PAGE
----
The problem here is that it is unclear what is gained by this withdrawal, but what is crystal clear is what is lost.
We went into Afghanistan because, under the Taliban, it had become a hot bed in which anti-American Jihadists trained people to commit terrorist attacks against the United States and our Western allies.
The US engagement has been a fantastic success. Not since 2001 — 20 years — has there been a successful large scale terrorist attack that originated from Afghanistan. In no small part, this is because the terrorists have been busy trying to save their own skin, running from American-led military operations in Afghanistan.
Afghanistan will, however, now return to the status quo ante. There is every reason to think that the Taliban will welcome the opportunity to be a base of training and execution of anti-American and anti-western terrorism.
THE BIGGER PROBLEM
And what, precisely is the plan? If, in a year, a group of Taliban-trained terrorists based in Afghanistan come and knock down the new World Trade Center in New York, won’t we just have to go back again? Surely we can’t allow a whole country to be a training ground for people devoted to attacking us.
Yet the big cost is what my father taught me was most important: it is reputational.
Right now, the powers that be sit in China, trying to assess what the US response would be if they invaded Taiwan. If we are a country that found keeping 2,500 troops in Afghanistan too high a cost to sustain, what would make the leaders of China think we are prepared to lose billions in ships and countless soldiers to defend Taiwan?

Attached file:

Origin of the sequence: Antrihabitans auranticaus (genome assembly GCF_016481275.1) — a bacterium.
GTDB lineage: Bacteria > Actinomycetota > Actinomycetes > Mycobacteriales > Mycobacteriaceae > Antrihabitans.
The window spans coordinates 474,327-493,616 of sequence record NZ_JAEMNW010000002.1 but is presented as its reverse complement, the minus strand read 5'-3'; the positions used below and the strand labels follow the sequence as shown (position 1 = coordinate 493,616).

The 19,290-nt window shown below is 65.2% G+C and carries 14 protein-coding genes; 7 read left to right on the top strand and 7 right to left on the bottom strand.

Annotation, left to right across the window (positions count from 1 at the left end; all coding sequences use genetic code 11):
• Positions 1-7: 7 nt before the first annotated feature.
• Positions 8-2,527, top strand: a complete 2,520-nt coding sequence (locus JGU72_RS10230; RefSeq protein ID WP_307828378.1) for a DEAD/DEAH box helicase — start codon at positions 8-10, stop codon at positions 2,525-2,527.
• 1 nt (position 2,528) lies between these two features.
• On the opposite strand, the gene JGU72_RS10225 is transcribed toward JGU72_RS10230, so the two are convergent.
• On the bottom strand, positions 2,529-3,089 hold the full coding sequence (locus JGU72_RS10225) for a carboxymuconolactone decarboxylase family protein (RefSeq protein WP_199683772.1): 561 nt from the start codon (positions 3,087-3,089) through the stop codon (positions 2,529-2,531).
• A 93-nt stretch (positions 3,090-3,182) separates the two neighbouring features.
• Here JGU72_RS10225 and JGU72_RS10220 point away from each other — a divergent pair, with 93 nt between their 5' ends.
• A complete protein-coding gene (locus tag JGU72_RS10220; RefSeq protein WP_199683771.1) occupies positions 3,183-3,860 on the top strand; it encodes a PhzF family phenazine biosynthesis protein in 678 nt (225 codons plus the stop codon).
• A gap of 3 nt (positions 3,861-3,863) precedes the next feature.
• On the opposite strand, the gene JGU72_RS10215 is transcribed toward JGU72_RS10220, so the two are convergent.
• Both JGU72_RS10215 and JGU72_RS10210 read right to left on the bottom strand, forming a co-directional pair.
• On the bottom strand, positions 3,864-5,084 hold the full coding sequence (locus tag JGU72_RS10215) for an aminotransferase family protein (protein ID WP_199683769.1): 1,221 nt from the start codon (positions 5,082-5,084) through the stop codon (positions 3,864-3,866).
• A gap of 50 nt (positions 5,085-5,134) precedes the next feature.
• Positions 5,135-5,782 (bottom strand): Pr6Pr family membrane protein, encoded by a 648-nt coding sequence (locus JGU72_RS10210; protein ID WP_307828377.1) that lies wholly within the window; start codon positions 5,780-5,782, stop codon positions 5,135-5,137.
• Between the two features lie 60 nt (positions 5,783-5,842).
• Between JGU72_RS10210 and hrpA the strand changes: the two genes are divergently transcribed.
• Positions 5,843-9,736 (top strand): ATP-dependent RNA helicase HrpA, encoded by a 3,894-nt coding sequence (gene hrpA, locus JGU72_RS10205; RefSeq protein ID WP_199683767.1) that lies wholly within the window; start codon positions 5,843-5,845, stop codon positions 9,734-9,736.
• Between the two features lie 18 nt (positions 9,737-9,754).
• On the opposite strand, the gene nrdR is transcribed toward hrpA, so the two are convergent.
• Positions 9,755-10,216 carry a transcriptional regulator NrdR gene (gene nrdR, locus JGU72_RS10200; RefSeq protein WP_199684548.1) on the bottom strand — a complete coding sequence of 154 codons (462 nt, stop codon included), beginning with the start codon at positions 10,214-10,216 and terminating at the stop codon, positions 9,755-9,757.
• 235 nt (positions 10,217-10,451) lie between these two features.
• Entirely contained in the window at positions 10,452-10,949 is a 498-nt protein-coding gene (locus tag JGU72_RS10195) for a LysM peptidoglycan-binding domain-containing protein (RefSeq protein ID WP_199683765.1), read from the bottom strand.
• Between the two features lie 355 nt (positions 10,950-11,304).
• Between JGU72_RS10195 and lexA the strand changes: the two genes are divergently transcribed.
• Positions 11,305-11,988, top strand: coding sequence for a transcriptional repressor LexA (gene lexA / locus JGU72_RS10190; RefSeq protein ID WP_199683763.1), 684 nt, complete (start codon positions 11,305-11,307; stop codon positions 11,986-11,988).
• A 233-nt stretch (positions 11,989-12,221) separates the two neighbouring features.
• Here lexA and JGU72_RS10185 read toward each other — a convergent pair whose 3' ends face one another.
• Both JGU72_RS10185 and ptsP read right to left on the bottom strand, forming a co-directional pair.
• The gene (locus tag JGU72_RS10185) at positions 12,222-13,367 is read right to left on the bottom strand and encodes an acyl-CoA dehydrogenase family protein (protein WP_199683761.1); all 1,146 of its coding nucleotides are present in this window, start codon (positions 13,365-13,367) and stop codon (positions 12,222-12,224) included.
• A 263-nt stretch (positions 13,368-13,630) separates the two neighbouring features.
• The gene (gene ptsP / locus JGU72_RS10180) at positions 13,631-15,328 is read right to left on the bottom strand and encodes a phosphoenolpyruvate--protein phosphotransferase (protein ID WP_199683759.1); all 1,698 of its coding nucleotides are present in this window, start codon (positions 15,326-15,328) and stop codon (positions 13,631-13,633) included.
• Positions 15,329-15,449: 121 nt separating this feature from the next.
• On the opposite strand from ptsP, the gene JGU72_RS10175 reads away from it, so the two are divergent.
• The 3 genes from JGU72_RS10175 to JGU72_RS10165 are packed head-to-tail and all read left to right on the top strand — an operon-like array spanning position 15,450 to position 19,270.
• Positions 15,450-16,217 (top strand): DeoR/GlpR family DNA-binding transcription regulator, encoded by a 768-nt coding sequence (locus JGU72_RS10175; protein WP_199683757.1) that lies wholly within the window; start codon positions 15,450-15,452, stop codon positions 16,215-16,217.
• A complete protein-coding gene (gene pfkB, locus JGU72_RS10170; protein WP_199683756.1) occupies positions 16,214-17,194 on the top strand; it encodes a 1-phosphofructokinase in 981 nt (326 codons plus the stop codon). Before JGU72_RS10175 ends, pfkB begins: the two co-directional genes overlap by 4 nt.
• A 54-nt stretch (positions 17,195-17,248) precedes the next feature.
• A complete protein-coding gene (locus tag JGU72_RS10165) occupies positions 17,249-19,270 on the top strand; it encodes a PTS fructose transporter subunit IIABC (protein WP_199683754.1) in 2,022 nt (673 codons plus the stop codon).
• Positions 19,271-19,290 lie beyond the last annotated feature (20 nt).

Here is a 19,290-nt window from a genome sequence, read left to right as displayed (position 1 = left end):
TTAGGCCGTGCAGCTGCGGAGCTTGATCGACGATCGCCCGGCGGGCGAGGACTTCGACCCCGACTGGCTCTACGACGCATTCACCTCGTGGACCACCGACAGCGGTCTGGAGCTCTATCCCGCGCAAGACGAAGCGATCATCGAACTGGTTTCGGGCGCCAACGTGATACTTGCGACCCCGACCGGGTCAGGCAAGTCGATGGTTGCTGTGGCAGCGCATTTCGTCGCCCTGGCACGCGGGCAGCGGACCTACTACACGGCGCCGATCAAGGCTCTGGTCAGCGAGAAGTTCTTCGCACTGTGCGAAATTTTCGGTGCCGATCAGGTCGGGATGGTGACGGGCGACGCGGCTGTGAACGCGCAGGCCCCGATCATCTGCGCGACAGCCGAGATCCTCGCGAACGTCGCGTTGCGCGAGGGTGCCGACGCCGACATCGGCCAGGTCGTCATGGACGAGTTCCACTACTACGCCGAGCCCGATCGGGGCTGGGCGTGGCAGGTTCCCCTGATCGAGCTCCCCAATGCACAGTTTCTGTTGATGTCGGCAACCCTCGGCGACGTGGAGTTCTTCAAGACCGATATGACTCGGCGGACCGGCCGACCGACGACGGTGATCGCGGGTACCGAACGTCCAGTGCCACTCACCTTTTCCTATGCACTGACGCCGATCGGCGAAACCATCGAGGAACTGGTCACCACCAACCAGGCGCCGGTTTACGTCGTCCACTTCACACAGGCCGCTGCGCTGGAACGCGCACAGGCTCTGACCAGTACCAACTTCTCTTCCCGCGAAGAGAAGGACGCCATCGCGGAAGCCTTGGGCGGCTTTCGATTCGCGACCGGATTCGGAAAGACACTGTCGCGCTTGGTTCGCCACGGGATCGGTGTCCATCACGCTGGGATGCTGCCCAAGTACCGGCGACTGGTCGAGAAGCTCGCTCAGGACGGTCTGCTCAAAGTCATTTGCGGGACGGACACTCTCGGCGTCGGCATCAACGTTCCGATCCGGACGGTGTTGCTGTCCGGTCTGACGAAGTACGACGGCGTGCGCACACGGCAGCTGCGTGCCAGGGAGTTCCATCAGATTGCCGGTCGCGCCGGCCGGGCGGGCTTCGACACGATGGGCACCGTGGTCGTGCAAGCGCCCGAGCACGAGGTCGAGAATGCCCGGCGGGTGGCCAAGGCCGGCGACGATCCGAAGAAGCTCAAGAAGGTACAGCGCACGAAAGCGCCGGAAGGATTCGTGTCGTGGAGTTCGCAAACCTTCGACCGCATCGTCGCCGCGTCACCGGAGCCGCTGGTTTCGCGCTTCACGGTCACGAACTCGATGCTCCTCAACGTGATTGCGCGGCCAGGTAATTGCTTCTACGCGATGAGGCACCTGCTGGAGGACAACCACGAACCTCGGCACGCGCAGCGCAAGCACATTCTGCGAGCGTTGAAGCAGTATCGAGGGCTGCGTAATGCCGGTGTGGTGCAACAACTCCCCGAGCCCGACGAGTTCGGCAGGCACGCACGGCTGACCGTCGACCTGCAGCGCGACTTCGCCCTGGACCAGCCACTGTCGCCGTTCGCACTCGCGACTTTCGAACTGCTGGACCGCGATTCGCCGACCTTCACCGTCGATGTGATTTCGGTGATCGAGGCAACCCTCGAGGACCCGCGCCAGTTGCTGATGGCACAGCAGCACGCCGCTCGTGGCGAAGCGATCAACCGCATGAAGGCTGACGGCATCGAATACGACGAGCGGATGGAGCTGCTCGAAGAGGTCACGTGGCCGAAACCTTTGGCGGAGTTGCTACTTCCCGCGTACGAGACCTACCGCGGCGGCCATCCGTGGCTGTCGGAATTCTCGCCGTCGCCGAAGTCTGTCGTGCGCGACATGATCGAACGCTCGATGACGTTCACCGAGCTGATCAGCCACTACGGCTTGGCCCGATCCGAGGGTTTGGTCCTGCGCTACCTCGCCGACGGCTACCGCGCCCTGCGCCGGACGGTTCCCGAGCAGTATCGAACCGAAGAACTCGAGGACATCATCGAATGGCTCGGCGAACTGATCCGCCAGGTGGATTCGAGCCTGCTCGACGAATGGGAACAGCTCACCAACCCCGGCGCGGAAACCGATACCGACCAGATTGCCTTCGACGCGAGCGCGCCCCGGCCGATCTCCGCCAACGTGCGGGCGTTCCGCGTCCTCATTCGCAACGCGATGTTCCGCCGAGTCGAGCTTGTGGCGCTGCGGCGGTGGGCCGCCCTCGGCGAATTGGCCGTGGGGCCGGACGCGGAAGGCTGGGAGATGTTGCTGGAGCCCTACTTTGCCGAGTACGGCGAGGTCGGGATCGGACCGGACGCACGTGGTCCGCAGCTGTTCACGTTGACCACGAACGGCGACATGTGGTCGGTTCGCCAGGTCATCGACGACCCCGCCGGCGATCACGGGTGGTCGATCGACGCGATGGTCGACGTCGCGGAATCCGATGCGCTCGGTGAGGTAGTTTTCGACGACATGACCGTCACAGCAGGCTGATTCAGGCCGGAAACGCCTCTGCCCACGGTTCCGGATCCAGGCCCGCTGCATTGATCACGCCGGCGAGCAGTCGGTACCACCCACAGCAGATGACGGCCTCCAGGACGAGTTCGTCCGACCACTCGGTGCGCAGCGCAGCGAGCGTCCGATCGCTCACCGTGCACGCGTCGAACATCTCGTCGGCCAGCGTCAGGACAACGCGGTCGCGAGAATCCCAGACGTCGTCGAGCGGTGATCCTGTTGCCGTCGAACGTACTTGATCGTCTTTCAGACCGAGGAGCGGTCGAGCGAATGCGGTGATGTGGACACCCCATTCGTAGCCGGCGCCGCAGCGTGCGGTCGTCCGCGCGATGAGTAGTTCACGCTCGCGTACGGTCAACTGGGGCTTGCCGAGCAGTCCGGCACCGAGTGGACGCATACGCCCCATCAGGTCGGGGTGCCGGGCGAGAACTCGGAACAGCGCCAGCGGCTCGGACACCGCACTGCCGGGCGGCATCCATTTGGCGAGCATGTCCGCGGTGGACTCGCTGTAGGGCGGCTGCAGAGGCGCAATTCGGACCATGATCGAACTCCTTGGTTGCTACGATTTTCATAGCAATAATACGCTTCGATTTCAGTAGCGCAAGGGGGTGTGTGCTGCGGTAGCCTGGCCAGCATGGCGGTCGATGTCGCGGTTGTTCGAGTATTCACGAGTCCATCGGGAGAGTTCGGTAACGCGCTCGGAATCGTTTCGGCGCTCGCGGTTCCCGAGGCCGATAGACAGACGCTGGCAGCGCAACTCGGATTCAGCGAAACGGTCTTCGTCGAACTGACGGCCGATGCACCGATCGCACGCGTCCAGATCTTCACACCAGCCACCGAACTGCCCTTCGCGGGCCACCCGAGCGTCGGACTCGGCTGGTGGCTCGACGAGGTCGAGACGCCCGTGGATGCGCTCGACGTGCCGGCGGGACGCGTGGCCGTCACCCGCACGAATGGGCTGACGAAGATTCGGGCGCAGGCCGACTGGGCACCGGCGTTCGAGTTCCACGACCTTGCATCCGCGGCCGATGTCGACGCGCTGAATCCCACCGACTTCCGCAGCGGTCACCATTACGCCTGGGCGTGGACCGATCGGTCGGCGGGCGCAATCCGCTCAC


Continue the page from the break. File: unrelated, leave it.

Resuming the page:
This is what my father tried to teach me. To look not at the specific issue in dispute, but to look at how the way you handle something impacts your reputation and how that reputational change will impact the next dispute. Sometimes the goal is to show you are fair, ethical, and generous and that when disputes in produce arise, and they will, you are a good trading partner in the way you will try to work through these things. Sometimes, though, the goal is to place fear in the heart of your adversaries so they will not act against you.
Next time we need allies somewhere, people will remember that we had allies in Afghanistan and left them to be murdered. That makes them less likely to want to help us.
And our enemies, or those looking to press against us, will remember that although we had overwhelming power, we had lost the will to use it and that, in time, we simply surrendered rather than continue to pay even the smallest of prices. This will make them both more likely to attack and more likely to sustain a conflict than accept defeat. In time, this awareness will cost us a great deal.
As in politics, so in business. One’s reputation matters. You want trading partners and prospects to both know that if they are your friend, there is no better friend. Also, though, you want your competitors to know that they should avoid conflict and step aside, that there is no hope for success in opposition.
We are fortunate. Adam Smith once advised that “There is a great deal of ruin in a nation.” So we can hope this is, though a terrible mistake, not the last chance for America.
Yet most produce companies operate with thinner margins than the country. Perhaps there is a golden lining around this horrible cloud if people remember that reputation is the most important asset of any person or organization.